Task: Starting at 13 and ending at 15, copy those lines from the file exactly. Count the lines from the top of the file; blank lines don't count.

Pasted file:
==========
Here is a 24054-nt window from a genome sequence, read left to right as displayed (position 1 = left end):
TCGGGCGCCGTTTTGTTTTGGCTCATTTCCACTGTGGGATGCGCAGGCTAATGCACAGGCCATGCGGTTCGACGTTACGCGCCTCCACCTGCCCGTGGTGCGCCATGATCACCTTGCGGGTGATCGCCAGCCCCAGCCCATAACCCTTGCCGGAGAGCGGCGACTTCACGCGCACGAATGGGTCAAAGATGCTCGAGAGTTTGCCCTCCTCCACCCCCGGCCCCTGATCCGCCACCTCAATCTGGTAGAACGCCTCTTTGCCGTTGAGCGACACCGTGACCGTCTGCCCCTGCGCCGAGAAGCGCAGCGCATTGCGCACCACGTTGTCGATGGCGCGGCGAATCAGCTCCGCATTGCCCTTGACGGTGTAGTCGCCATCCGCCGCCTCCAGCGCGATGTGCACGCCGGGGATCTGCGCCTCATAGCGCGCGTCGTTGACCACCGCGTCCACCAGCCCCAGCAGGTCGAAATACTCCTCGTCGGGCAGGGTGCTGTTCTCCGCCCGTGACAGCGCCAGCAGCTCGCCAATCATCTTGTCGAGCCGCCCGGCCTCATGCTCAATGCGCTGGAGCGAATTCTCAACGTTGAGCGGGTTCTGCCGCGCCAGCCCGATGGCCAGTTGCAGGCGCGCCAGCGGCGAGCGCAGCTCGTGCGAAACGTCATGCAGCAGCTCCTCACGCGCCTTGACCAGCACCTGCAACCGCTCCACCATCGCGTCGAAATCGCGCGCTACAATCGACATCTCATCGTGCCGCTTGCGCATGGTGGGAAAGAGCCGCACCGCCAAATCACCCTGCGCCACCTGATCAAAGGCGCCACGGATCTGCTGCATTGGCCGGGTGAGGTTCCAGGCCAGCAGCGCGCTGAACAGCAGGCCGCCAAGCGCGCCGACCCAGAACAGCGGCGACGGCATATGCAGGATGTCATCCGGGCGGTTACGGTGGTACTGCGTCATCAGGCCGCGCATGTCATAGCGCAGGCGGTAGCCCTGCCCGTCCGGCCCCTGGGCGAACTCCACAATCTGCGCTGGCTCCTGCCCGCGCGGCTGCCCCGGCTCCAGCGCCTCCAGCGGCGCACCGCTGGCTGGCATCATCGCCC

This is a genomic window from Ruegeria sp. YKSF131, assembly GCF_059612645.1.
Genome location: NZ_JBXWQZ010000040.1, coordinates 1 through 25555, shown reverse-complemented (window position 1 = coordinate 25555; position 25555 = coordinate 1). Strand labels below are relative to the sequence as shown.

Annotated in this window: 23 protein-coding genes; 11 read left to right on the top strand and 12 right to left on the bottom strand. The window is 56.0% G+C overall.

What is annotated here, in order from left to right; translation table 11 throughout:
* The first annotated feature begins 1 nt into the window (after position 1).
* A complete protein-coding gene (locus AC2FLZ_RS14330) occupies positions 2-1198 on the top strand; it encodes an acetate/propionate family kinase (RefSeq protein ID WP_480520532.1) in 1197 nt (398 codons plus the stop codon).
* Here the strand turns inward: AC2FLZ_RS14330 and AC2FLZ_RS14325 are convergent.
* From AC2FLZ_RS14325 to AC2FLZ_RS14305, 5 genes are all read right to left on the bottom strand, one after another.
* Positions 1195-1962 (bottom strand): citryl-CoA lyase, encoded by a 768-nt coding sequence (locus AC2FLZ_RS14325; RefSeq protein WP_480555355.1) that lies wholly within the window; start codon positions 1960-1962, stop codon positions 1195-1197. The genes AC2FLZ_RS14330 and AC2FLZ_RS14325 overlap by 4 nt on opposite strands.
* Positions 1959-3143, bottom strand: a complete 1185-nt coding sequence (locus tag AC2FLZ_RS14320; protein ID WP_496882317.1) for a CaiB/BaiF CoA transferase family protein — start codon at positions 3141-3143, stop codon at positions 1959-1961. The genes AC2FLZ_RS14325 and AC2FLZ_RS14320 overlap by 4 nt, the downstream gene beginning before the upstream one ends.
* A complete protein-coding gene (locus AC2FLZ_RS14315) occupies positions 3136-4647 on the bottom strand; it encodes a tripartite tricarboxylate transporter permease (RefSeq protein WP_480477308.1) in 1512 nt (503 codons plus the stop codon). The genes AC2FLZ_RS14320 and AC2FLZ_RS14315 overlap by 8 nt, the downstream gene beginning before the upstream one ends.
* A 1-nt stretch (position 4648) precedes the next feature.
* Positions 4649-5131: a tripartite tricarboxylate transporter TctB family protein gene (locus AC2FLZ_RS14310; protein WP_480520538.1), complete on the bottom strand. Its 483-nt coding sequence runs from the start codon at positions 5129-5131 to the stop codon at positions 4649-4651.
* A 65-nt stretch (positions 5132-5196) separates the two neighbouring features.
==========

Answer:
* A complete protein-coding gene (locus AC2FLZ_RS14315) occupies positions 3136-4647 on the bottom strand; it encodes a tripartite tricarboxylate transporter permease (RefSeq protein WP_480477308.1) in 1512 nt (503 codons plus the stop codon). The genes AC2FLZ_RS14320 and AC2FLZ_RS14315 overlap by 8 nt, the downstream gene beginning before the upstream one ends.
* A 1-nt stretch (position 4648) precedes the next feature.
* Positions 4649-5131: a tripartite tricarboxylate transporter TctB family protein gene (locus AC2FLZ_RS14310; protein WP_480520538.1), complete on the bottom strand. Its 483-nt coding sequence runs from the start codon at positions 5129-5131 to the stop codon at positions 4649-4651.